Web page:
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2003 May 08 13:53

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Re: [vox] OS/2 and Linux, why has IBM changed?
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Re: [vox] OS/2 and Linux, why has IBM changed?

Peter Jay Salzman wrote:

> On Thu 08 May 03, 11:07 AM, Kevin Hooke <kevin@kevinhooke.com> opined:
> > Quoting Ken Herron <kherron@newsguy.com>
> > >During the MS antitrust trial, some information about these negotiations
> >
> > Quoting Peter Jay Salzman <p@dirac.org>
> > >what exactly was IBM's killer product in the mid 90's?   nobody used
> > >typewriters.  nobody really used OS/2.
> > Actually Pete, as someone else just mentioned, OS/2 was widely used by large
> > corporations in Europe during the early 90's. Royal Sun Alliance (an
> > insurance company) used OS/2 on the desktop and also for backend servers
> > almost exclusively until only a few years ago, and I believe Lloyds Bank
> > were another big user on the desktops in their branch offices. I also heard
> > that in the early 90s some of the London area Air Traffic Control was also
> > run on OS/2. I'm sure there are/were many others as well..
> as for specific examples, i knew quite a few business that ran inventory
> on a timex sinclair.   :)

This is very funny. But reading testimony that OS/2 is embedded in Air
Traffic Control centers and ATM machines is evidence that OS/2 can
be perceived as reliable. However, my experience with OS/2 was unflattering.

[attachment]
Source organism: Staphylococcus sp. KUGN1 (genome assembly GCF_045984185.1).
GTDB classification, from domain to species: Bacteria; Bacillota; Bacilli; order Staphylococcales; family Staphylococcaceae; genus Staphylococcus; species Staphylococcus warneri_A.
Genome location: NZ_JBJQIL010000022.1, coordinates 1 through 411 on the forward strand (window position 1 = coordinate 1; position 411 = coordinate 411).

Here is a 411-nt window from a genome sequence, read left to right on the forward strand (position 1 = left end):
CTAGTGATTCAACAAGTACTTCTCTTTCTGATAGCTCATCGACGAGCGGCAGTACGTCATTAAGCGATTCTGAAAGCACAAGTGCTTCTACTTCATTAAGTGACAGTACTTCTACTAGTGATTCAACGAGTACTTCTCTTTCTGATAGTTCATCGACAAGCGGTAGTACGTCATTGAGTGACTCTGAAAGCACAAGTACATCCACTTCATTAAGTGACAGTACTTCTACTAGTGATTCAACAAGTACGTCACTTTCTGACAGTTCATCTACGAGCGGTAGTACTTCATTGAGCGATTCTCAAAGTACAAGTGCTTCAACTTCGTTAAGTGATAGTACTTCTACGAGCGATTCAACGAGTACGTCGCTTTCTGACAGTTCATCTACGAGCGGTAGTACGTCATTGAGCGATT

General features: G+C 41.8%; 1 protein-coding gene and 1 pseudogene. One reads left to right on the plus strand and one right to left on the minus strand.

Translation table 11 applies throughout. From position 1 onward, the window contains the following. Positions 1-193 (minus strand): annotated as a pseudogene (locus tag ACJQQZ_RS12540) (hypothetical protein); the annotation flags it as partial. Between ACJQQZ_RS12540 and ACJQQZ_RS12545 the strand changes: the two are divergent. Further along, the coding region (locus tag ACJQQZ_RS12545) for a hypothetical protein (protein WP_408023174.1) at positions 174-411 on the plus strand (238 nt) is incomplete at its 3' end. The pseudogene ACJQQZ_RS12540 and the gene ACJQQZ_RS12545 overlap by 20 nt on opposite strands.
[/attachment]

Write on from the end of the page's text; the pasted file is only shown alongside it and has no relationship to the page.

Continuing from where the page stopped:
I think it is possible that a bunch of resources were able to get OS/2 to do
work embedded in hardware. Also, it is likely that many companies tried it on
desktops. However, I think it is significant that OS/2 is no longer being sold for

>   the point is that OS/2 was a largely
> unadopted OS.

This is true, and being that we're taking about IBM marketing muscle
says it's demise must be someplace other than commitment.

Ken observed that Microsoft tried to hinder OS/2's growth by forcing an exclusive
contract with IBM. Whereas this may seem like a monopolistic action, I think
any company would refuse to sell to a competing company its products at wholesale.

> adoption rates of an OS is a non-linear thing.  the more people that use
> it, the even more people that want to start using it.   OS/2 clearly
> never reached the critical mass needed for droves of people to start
> waiting in line to purchase it at the stores.
> as far as i can remember, OS/2 users was a bunch of super die-hard fans
> who loved their OS fiercely and couldn't fathom why the people outside
> their small group didn't install it.   actually, if you think about it,
> the *BSD users of today are the OS/2 users of yesteryear...  ;-)
> in short, i don't think anybody would actually accuse OS/2 of wide
> spread adoption.  i think the present is evidence of the past.   :)

I don't think I was the only one who did "a:install" of Windows 3.1 after
struggling with OS/2.



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